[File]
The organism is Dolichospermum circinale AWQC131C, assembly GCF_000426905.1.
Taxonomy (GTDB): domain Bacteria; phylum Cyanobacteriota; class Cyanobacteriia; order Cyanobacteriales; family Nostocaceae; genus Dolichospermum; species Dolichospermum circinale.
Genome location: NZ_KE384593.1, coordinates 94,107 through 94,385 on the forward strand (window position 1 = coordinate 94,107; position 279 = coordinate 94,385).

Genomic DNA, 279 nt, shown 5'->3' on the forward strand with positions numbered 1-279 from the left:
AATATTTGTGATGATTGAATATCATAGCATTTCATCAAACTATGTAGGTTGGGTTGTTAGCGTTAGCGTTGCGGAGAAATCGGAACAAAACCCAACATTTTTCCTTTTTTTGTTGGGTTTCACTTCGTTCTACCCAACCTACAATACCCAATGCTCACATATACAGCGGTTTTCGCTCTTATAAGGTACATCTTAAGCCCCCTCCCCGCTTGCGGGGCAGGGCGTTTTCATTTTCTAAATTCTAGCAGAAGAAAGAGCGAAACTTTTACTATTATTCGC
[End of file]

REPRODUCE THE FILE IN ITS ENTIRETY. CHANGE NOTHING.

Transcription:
The organism is Dolichospermum circinale AWQC131C, assembly GCF_000426905.1.
Taxonomy (GTDB): domain Bacteria; phylum Cyanobacteriota; class Cyanobacteriia; order Cyanobacteriales; family Nostocaceae; genus Dolichospermum; species Dolichospermum circinale.
Genome location: NZ_KE384593.1, coordinates 94,107 through 94,385 on the forward strand (window position 1 = coordinate 94,107; position 279 = coordinate 94,385).

Genomic DNA, 279 nt, shown 5'->3' on the forward strand with positions numbered 1-279 from the left:
AATATTTGTGATGATTGAATATCATAGCATTTCATCAAACTATGTAGGTTGGGTTGTTAGCGTTAGCGTTGCGGAGAAATCGGAACAAAACCCAACATTTTTCCTTTTTTTGTTGGGTTTCACTTCGTTCTACCCAACCTACAATACCCAATGCTCACATATACAGCGGTTTTCGCTCTTATAAGGTACATCTTAAGCCCCCTCCCCGCTTGCGGGGCAGGGCGTTTTCATTTTCTAAATTCTAGCAGAAGAAAGAGCGAAACTTTTACTATTATTCGC